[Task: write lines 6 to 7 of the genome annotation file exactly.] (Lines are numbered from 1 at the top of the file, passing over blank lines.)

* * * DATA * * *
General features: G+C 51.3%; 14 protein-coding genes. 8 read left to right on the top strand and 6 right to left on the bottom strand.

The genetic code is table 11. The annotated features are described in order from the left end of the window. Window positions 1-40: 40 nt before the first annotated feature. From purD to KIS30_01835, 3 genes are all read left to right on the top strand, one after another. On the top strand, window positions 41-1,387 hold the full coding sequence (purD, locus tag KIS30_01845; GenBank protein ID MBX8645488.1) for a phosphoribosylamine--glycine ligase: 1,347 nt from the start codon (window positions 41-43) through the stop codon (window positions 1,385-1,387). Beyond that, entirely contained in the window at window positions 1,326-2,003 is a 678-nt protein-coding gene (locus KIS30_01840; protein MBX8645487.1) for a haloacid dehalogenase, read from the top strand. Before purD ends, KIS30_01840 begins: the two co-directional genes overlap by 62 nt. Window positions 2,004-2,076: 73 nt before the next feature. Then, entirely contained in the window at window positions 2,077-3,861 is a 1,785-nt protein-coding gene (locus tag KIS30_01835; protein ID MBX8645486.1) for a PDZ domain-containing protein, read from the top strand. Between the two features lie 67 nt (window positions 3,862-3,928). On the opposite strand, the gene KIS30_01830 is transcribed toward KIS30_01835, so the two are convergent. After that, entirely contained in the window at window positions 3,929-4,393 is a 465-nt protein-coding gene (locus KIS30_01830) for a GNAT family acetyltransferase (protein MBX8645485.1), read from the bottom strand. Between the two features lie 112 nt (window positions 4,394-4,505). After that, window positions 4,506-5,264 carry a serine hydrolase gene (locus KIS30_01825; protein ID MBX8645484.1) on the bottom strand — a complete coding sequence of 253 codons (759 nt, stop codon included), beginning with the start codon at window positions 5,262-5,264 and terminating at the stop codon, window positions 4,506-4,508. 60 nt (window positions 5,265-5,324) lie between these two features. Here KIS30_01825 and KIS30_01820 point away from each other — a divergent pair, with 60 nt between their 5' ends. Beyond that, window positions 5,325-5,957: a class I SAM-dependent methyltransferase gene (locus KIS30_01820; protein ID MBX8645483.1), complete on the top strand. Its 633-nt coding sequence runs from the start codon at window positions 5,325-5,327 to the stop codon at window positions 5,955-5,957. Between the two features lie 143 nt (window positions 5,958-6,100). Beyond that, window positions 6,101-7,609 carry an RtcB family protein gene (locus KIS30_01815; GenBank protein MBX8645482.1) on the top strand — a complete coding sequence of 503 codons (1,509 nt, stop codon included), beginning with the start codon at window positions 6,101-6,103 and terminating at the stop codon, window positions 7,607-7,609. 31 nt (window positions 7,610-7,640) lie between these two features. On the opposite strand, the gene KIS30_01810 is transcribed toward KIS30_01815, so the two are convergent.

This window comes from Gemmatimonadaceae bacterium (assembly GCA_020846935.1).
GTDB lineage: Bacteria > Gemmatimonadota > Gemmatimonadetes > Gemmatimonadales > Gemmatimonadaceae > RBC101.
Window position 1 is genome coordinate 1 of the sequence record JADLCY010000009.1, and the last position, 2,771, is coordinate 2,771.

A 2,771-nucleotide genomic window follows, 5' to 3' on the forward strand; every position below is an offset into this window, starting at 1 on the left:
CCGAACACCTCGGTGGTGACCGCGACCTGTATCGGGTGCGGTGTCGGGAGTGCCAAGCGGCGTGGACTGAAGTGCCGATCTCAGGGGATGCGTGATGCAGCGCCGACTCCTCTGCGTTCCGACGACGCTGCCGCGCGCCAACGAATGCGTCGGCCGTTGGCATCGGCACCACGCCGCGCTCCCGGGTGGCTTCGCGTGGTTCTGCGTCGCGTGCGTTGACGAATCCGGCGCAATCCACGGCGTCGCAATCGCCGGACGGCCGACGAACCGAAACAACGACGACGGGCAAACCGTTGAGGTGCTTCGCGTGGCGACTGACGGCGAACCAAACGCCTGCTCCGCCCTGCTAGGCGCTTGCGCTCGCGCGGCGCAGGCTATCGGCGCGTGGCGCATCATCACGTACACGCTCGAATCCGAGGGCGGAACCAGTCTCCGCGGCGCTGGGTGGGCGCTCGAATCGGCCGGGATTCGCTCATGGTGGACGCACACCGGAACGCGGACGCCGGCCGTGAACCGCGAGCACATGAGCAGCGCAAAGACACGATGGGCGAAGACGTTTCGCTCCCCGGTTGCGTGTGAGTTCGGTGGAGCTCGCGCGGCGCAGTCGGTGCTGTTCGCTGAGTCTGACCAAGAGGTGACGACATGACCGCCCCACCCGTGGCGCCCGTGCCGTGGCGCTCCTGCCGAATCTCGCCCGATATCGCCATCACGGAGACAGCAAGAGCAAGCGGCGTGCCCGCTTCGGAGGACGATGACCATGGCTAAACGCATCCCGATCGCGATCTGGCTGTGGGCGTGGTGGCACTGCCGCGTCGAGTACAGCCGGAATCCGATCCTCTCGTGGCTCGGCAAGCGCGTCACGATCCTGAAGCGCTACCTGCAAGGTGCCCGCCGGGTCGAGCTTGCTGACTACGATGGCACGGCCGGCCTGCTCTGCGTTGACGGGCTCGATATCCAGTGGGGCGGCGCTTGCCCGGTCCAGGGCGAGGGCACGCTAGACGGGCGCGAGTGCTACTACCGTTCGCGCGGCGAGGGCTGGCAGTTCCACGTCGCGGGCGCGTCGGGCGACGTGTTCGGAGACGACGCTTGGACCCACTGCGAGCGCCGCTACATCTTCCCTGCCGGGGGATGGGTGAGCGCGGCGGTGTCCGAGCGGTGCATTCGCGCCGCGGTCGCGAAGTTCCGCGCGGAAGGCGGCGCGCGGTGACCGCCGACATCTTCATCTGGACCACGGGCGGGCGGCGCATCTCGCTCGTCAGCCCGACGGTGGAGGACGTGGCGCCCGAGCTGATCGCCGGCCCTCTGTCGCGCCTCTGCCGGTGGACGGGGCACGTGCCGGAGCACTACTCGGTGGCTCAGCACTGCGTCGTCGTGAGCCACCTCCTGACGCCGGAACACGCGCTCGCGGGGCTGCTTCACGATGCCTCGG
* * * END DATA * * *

A 2,771-nucleotide genomic window follows, 5' to 3' on the forward strand; every position below is an offset into this window, starting at 1 on the left:
CCGAACACCTCGGTGGTGACCGCGACCTGTATCGGGTGCGGTGTCGGGAGTGCCAAGCGGCGTGGACTGAAGTGCCGATCTCAGGGGATGCGTGATGCAGCGCCGACTCCTCTGCGTTCCGACGACGCTGCCGCGCGCCAACGAATGCGTCGGCCGTTGGCATCGGCACCACGCCGCGCTCCCGGGTGGCTTCGCGTGGTTCTGCGTCGCGTGCGTTGACGAATCCGGCGCAATCCACGGCGTCGCAATCGCCGGACGGCCGACGAACCGAAACAACGACGACGGGCAAACCGTTGAGGTGCTTCGCGTGGCGACTGACGGCGAACCAAACGCCTGCTCCGCCCTGCTAGGCGCTTGCGCTCGCGCGGCGCAGGCTATCGGCGCGTGGCGCATCATCACGTACACGCTCGAATCCGAGGGCGGAACCAGTCTCCGCGGCGCTGGGTGGGCGCTCGAATCGGCCGGGATTCGCTCATGGTGGACGCACACCGGAACGCGGACGCCGGCCGTGAACCGCGAGCACATGAGCAGCGCAAAGACACGATGGGCGAAGACGTTTCGCTCCCCGGTTGCGTGTGAGTTCGGTGGAGCTCGCGCGGCGCAGTCGGTGCTGTTCGCTGAGTCTGACCAAGAGGTGACGACATGACCGCCCCACCCGTGGCGCCCGTGCCGTGGCGCTCCTGCCGAATCTCGCCCGATATCGCCATCACGGAGACAGCAAGAGCAAGCGGCGTGCCCGCTTCGGAGGACGATGACCATGGCTAAACGCATCCCGATCGCGATCTGGCTGTGGGCGTGGTGGCACTGCCGCGTCGAGTACAGCCGGAATCCGATCCTCTCGTGGCTCGGCAAGCGCGTCACGATCCTGAAGCGCTACCTGCAAGGTGCCCGCCGGGTCGAGCTTGCTGACTACGATGGCACGGCCGGCCTGCTCTGCGTTGACGGGCTCGATATCCAGTGGGGCGGCGCTTGCCCGGTCCAGGGCGAGGGCACGCTAGACGGGCGCGAGTGCTACTACCGTTCGCGCGGCGAGGGCTGGCAGTTCCACGTCGCGGGCGCGTCGGGCGACGTGTTCGGAGACGACGCTTGGACCCACTGCGAGCGCCGCTACATCTTCCCTGCCGGGGGATGGGTGAGCGCGGCGGTGTCCGAGCGGTGCATTCGCGCCGCGGTCGCGAAGTTCCGCGCGGAAGGCGGCGCGCGGTGACCGCCGACATCTTCATCTGGACCACGGGCGGGCGGCGCATCTCGCTCGTCAGCCCGACGGTGGAGGACGTGGCGCCCGAGCTGATCGCCGGCCCTCTGTCGCGCCTCTGCCGGTGGACGGGGCACGTGCCGGAGCACTACTCGGTGGCTCAGCACTGCGTCGTCGTGAGCCACCTCCTGACGCCGGAACACGCGCTCGCGGGGCTGCTTCACGATGCCTCGG